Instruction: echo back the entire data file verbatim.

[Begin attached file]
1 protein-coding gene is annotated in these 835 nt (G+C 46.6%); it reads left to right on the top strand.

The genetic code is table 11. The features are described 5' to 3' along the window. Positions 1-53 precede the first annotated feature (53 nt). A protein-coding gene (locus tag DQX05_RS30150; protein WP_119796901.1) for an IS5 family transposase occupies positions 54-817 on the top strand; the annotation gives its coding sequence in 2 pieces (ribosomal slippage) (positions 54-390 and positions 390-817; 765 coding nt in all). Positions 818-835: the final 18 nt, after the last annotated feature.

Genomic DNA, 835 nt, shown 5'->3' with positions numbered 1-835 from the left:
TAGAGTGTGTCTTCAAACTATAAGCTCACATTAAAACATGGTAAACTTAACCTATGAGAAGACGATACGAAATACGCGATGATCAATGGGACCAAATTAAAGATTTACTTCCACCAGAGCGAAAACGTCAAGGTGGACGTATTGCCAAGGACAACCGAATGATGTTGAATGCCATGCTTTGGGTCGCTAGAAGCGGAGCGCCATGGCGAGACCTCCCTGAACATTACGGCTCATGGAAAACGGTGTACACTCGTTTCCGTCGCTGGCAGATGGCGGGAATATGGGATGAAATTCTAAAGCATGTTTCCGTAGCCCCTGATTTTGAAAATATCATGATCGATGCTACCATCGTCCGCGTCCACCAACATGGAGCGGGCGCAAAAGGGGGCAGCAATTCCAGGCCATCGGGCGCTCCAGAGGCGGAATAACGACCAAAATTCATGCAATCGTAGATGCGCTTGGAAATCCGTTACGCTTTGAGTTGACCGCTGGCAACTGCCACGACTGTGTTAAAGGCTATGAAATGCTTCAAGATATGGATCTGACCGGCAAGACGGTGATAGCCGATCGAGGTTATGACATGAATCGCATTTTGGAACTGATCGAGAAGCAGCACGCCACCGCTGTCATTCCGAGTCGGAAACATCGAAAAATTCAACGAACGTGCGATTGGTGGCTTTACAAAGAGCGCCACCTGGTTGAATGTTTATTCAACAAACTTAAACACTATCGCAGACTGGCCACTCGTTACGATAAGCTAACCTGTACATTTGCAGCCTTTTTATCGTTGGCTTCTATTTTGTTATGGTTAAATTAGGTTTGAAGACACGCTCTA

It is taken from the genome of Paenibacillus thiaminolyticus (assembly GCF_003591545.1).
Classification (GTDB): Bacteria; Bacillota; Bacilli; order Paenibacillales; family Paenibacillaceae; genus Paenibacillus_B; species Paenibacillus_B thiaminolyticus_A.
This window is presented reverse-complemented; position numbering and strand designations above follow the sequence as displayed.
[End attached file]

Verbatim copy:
1 protein-coding gene is annotated in these 835 nt (G+C 46.6%); it reads left to right on the top strand.

The genetic code is table 11. The features are described 5' to 3' along the window. Positions 1-53 precede the first annotated feature (53 nt). A protein-coding gene (locus tag DQX05_RS30150; protein WP_119796901.1) for an IS5 family transposase occupies positions 54-817 on the top strand; the annotation gives its coding sequence in 2 pieces (ribosomal slippage) (positions 54-390 and positions 390-817; 765 coding nt in all). Positions 818-835: the final 18 nt, after the last annotated feature.

Genomic DNA, 835 nt, shown 5'->3' with positions numbered 1-835 from the left:
TAGAGTGTGTCTTCAAACTATAAGCTCACATTAAAACATGGTAAACTTAACCTATGAGAAGACGATACGAAATACGCGATGATCAATGGGACCAAATTAAAGATTTACTTCCACCAGAGCGAAAACGTCAAGGTGGACGTATTGCCAAGGACAACCGAATGATGTTGAATGCCATGCTTTGGGTCGCTAGAAGCGGAGCGCCATGGCGAGACCTCCCTGAACATTACGGCTCATGGAAAACGGTGTACACTCGTTTCCGTCGCTGGCAGATGGCGGGAATATGGGATGAAATTCTAAAGCATGTTTCCGTAGCCCCTGATTTTGAAAATATCATGATCGATGCTACCATCGTCCGCGTCCACCAACATGGAGCGGGCGCAAAAGGGGGCAGCAATTCCAGGCCATCGGGCGCTCCAGAGGCGGAATAACGACCAAAATTCATGCAATCGTAGATGCGCTTGGAAATCCGTTACGCTTTGAGTTGACCGCTGGCAACTGCCACGACTGTGTTAAAGGCTATGAAATGCTTCAAGATATGGATCTGACCGGCAAGACGGTGATAGCCGATCGAGGTTATGACATGAATCGCATTTTGGAACTGATCGAGAAGCAGCACGCCACCGCTGTCATTCCGAGTCGGAAACATCGAAAAATTCAACGAACGTGCGATTGGTGGCTTTACAAAGAGCGCCACCTGGTTGAATGTTTATTCAACAAACTTAAACACTATCGCAGACTGGCCACTCGTTACGATAAGCTAACCTGTACATTTGCAGCCTTTTTATCGTTGGCTTCTATTTTGTTATGGTTAAATTAGGTTTGAAGACACGCTCTA

It is taken from the genome of Paenibacillus thiaminolyticus (assembly GCF_003591545.1).
Classification (GTDB): Bacteria; Bacillota; Bacilli; order Paenibacillales; family Paenibacillaceae; genus Paenibacillus_B; species Paenibacillus_B thiaminolyticus_A.
This window is presented reverse-complemented; position numbering and strand designations above follow the sequence as displayed.